|source: Vie de Jesus Mafa|
Reflecting on these encounters with my students leads me to a greater desire for solidarity with my African-American brothers and sisters and greater awareness of the need to repent of our nation’s “original sin” of racism. The Sunday after the Stockley verdict came down, our pastor Fr Rick opened space after the homily for parishioners to share what was in our hearts. One Rock parishioner stood and spoke firmly: “We are here. We are here. This is our home. We are not leaving. And we know God is with us.” Her words were met with nods, murmurs of assent and a few shouts of “Amen!”
Her message was a powerful preaching to me since I, as a white person, have never felt the need to assert that my life matters, that I have a right to exist as an equal member of civil society, and that God stands by me in that struggle. Her bold assertion of identity – which was enthusiastically affirmed and echoed around the sanctuary – has remained with me in the weeks since.
Yet, of course, worship is not only about intellect, but about our whole being. Church participation is not a cultural or sociological exercise, but an encounter with the Living God. Ultimately, our faith congregation should draw us closer to Christ, our Source and All in All. We go to church to find and be found by God, together in the sacraments, the gathered assembly, the shared experience of prayer. We go to church to celebrate the mystery of faith: the life, death and resurrection of Jesus.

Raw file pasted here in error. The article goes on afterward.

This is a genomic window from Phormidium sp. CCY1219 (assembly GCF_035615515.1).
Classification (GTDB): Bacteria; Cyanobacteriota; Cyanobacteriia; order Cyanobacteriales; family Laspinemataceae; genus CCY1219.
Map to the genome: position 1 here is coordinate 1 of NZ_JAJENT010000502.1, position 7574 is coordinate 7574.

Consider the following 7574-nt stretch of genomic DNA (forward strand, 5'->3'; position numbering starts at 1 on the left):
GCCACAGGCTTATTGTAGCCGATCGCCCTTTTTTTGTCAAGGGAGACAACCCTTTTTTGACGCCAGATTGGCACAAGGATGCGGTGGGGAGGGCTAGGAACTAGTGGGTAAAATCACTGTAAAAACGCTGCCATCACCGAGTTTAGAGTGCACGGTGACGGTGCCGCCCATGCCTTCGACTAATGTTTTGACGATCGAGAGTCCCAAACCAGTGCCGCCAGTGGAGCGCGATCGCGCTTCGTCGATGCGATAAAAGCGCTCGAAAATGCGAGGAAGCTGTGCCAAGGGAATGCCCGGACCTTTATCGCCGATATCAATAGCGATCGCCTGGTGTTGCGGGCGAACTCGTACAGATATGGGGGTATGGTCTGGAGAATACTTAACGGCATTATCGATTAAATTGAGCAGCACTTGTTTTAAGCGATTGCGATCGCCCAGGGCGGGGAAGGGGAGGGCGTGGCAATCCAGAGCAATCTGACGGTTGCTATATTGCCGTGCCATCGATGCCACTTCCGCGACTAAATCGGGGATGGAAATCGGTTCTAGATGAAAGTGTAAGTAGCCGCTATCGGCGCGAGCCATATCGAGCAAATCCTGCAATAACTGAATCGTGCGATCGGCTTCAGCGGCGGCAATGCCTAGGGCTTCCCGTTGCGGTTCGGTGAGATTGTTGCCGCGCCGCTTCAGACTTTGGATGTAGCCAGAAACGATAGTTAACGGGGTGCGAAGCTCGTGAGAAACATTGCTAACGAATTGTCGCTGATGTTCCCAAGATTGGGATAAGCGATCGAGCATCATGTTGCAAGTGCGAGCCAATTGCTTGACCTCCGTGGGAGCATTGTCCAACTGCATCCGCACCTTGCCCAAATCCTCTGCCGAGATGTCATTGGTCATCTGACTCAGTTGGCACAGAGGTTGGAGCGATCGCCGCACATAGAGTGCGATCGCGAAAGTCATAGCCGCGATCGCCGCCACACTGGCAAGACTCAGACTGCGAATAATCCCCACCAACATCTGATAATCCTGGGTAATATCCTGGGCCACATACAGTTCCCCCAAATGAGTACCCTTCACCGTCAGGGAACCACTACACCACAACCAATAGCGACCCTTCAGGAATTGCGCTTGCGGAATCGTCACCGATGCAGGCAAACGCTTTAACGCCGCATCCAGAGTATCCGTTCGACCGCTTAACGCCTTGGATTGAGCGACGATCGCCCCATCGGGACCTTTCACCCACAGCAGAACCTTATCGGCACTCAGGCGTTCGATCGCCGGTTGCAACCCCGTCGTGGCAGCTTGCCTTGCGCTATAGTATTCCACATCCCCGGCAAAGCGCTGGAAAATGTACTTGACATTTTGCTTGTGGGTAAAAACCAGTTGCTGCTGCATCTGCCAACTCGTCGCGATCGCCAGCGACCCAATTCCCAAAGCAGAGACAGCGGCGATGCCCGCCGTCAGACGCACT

And so I worship at the Rock because I experience an incarnated sense of the Resurrection there. I hear echoes of Resurrection in the worship that has gone on for 150 years, in the face of systemic injustice. I catch glimpses of Resurrection in that community which has gathered faithfully to pray, to sing, to claim victory in Jesus and their collective identity as God’s beloved. They have gathered to proclaim, “Jesus is King!”, rejoicing in an authority that is infinitely higher and truer than the forces of empire. They have gathered to offer a beacon of light to the neighborhood and the city. This joyful lived witness, this articulation hope feels like glorious insurgency, an eschatological proclamation, gospel resistance. This is Resurrection in real time.
I find myself humming or singing, “Glory, hallelujah, Jesus lifted me!” – a common closing song at Mass at the Rock – often now. I am grateful to be internalizing this song of praise which feels like it encapsulates the joyful Easter spirituality of my new parish home. I trust my participation in this community is part of a deepening conversion in Christ to a richer vision of Beloved Community, one where no one is excluded and each member of the human family is cherished.
|Sanctuary at the Rock Church (photo: Rhonda Miska)|